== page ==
I'd say a good rule of thumb is not to pronounce a new political party "dead on arrival" until at least the second poll. It was never the case that Alba's 3% showing in the Survation poll a few days ago put it out of contention for seats, but tonight's Panelbase poll shows a radically different picture.
Scottish Parliament constituency ballot voting intentions (Panelbase / Sunday Times):
SNP 49% (+2)
Conservatives 22% (-1)
Labour 20% (-)
Liberal Democrats 6% (-1)
Greens 2% (-)
Scottish Parliament regional list ballot voting intentions:
SNP 39% (-3)
Conservatives 21% (-1)
Labour 17% (-2)
Greens 8% (+2)
Alba 6% (+6)
Liberal Democrats 5% (-2)
All for Unity 4% (+4)
Seats projection (with changes from 2016 election): SNP 65 (+2), Conservatives 24 (-7), Labour 20 (-4), Greens 8 (+2), Alba 6 (+6), Liberal Democrats 5 (-), All for Unity 1 (+1)
SNP: 65 seats
All others: 64 seats
SNP OVERALL MAJORITY OF 1 SEAT
Pro-independence parties: 79 seats (61.2%)
Anti-independence parties: 50 seats (38.8%)
PRO-INDEPENDENCE MAJORITY OF 29 SEATS
So many of the claims made over the last few days now look highly questionable. It was said that there would be no pressure from the polls for the broadcasters to consider the case for Alba to included in the TV election debates - well, here we have a poll showing Alba ahead of the Liberal Democrats in terms of both votes and seats. If Alex Salmond isn't going to be in the debates, what's Willie Rennie doing there? It was said that Alba couldn't possibly contribute to a pro-independence supermajority, and that the Greens were the only game in town if voters wanted to achieve that outcome - well, here we have a poll showing both Alba and the Greens making a major contribution to a supermajority.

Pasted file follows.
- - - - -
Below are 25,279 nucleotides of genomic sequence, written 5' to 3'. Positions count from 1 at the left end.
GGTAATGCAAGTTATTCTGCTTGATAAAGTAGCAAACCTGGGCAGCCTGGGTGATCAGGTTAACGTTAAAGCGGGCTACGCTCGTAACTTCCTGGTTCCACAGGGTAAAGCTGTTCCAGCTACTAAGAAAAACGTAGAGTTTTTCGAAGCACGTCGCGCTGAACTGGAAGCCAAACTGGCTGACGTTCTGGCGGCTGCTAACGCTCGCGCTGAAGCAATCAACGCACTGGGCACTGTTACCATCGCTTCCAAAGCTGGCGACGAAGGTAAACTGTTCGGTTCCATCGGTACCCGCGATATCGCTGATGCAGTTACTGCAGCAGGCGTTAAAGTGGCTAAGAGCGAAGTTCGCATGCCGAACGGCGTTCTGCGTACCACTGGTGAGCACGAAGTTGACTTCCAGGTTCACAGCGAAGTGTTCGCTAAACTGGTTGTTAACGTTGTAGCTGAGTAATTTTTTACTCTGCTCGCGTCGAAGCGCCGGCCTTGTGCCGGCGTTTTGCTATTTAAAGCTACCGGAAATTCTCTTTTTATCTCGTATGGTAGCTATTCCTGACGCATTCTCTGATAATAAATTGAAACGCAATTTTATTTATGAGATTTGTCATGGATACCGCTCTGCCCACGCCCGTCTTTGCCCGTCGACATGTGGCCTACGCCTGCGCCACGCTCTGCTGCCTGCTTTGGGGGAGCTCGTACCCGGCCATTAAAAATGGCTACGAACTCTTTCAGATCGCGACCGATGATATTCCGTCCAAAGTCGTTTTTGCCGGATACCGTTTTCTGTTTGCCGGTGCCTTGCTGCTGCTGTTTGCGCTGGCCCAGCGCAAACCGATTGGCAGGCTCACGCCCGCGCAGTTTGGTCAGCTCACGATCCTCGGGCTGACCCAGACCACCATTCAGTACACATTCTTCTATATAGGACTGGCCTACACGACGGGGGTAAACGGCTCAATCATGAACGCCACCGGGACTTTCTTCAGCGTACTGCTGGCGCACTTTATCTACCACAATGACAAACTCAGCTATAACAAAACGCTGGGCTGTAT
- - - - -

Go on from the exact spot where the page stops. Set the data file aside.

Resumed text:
Are there any health warnings that need to be put on these numbers? As Scottish Skier will doubtless point out, it seems that Panelbase took the unusual step of putting the words "led by Alex Salmond" in brackets next to Alba's name. It could be argued that may have led to an overstatement of support, but the flipside of the coin is that there could have been an understatement of support if it hadn't been done, because voters may not be familiar with the Alba name yet - but hopefully will be by the time of the election.
Another possibility is that Alba may be enjoying a honeymoon spell following its launch, and that its support will fade before polling day. It's also conceivable that the hysterical "it's all over for Salmond" reporting of the Survation poll may have put off potential Alba supporters and that the Panelbase poll hasn't picked that up because of its fieldwork dates. So, yes, there are all sorts of reasons for being cautious - but the bottom line is that Alba are now in the mix, and for the time being the prospect of them gaining several seats needs to be taken very seriously.
My gut instinct is to be a bit sceptical about the finding that George Galloway will take a seat for All for Unity. The assumption until now has been that all Galloway would do is take votes away from the serious unionist players without getting close to actually winning a seat - and to be honest that's still how I expect it to play out. However, we can't have it both ways - if we're going to take Alba's numbers in the Panelbase poll seriously, we have to do the same for All for Unity's numbers. So perhaps Alex Salmond and George Galloway will be sparring in Holyrood debates before too long - just like old times in the House of Commons.
Should Scotland be an independent country? (Panelbase / Sunday Times)
Yes 51% (+1)
No 49% (-1)
So Yes are back in the lead with Panelbase, and across all firms this is also the fourth poll in a row to show a Yes lead of some description. It's starting to look like there may been a small but genuine bounceback in Yes support after the dip in the early part of the year. The poll apparently also shows that 54% of respondents want a second independence referendum to be held within the next five years (ie. within the term of the Holyrood parliament that's about to be elected).